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“I hated being called a liar. I hated being called a drunk. And the fact that I was drunk, and that I was a liar, made me hate it even more,” Seth. –Heart of a Champion

Heart of a Champion

by Carl Deuker
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From the day Seth Barham first learns about earning run averages, slugging percentages, and walks-to-strikeouts ratios, he and Jimmy Winters are best friends. Over the years they eat and breathe baseball, and it seems as if nothing can ever break their bond. But as Seth discovers, gifted athletes like Jimmy are rarely perfect idols but rather complex, unpredictable people in their own rights. Here is a heartfelt tribute to those friends who come but once in a lifetime – the kind that change one’s life irrevocably and can never be forgotten. And here, too, is a moving testimony to the strength and courage that grow out of loss.  

Seth and Jimmy first connect over baseball and are soon inseparable friends. However, Heart of a Champion is told strictly through Seth’s eyes. This point of view allows the reader to see Seth’s insecurities and his inability to stand up for what he believes. Although Seth is a sympathetic character, his self-deprecating attitude becomes annoying, especially since Seth often reflects on how an athlete can be hardworking and dedicated but still “never amount to anything.” Seth doesn’t believe he can be a great player because he does not have natural talent. This allows Seth to put Jimmy on a pedestal, even though Jimmy is not always a good friend.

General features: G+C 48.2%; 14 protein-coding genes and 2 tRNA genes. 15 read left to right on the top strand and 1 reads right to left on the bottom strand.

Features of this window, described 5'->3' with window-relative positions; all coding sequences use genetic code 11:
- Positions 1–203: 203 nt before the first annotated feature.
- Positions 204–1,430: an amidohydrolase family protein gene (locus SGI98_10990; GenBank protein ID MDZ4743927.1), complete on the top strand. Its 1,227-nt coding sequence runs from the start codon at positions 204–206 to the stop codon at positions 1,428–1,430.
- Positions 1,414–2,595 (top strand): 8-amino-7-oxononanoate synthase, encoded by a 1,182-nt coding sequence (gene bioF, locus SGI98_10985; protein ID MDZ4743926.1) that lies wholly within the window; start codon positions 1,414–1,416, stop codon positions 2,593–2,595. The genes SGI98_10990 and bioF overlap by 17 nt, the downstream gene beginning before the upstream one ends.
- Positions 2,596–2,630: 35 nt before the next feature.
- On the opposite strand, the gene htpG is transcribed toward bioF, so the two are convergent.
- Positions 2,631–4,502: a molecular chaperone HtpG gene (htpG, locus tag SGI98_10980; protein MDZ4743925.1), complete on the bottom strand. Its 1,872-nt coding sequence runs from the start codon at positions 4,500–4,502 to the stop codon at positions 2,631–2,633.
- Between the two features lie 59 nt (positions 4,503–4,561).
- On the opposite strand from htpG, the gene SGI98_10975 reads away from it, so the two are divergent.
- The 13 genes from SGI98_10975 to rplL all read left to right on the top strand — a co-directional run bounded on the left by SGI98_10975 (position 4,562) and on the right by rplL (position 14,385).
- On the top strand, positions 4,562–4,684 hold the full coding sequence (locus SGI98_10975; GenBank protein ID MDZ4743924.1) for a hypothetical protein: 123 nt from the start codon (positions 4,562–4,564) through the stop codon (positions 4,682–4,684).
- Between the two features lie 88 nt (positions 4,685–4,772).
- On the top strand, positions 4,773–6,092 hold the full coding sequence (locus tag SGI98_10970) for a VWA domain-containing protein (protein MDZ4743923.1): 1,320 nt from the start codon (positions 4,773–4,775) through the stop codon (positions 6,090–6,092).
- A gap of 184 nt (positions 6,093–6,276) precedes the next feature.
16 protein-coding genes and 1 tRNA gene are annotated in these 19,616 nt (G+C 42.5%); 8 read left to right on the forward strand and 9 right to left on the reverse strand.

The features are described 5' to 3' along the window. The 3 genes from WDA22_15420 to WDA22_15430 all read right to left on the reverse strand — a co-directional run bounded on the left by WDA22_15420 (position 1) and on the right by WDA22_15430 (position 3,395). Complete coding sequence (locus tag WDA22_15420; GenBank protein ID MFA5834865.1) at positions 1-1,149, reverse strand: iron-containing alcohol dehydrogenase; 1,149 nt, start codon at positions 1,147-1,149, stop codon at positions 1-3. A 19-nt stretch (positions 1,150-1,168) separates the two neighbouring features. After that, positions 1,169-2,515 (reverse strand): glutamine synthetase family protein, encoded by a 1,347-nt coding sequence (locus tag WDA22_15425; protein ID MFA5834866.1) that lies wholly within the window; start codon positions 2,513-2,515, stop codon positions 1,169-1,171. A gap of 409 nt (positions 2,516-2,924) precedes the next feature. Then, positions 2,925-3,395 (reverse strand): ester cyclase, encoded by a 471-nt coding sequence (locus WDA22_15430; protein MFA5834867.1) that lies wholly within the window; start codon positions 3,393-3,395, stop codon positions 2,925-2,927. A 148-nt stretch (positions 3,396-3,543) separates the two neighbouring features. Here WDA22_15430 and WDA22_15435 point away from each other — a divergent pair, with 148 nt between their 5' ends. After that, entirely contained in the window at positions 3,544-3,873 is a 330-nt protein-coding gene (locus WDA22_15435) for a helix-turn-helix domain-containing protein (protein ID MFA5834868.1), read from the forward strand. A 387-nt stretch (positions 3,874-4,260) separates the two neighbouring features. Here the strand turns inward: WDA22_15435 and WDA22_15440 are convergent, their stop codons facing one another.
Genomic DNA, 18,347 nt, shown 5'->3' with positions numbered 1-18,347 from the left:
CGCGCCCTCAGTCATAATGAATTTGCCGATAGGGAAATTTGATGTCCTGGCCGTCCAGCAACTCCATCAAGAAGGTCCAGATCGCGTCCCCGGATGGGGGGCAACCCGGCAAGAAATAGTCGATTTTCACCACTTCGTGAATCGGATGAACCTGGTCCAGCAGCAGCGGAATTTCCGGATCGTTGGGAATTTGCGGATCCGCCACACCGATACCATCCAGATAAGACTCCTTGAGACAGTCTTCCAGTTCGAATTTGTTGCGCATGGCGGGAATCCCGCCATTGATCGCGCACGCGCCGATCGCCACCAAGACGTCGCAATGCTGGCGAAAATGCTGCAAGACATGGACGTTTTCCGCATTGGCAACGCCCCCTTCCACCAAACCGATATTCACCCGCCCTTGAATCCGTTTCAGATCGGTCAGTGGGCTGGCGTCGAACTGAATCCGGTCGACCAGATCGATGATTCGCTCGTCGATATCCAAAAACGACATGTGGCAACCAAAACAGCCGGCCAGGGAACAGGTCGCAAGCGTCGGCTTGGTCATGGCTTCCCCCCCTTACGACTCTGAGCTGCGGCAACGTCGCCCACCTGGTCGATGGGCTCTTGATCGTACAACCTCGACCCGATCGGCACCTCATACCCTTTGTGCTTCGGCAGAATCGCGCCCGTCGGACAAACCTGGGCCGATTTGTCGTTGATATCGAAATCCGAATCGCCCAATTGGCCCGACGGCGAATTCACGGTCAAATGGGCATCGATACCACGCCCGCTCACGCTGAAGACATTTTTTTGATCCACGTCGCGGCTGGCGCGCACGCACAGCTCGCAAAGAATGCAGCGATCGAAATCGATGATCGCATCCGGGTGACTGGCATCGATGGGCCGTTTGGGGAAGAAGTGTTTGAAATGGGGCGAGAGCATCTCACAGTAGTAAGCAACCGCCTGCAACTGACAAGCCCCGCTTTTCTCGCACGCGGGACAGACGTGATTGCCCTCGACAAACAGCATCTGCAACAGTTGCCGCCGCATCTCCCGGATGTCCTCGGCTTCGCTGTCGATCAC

Baseball fans will be entertained with the play-by-play baseball action as well as the discussions about famous baseball players like Babe Ruth. The story also focuses on the father-son relationship. Seth’s father died when he was a young child, and his death has left a deep hole in Seth’s life. Even though Seth doesn’t remember his father, he misses having a father in his life. In comparison, Jimmy sometimes wishes his father was dead because his father is an alcoholic who makes promises he can’t keep. Even though the story doesn’t go in depth about the psychological effects of having a broken father-son relationship, readers will relate to both boys who desperately need a strong father figure in their life. 

Heart of a Champion also shows the dangers of alcohol. Others talk Seth into drinking, and at first, Jimmy has the strength of character to keep sober. As the book progresses, Seth realizes that when it comes to moral issues, such as drinking, “You don’t decide anything important once. . . What really happens is that you have to decide again and again, every day, every hour, every minute.” Jimmy eventually dies after he gets drunk and drives into a tree. But since the reader doesn’t see Jimmy’s struggle with alcohol, his death doesn’t have a strong impact.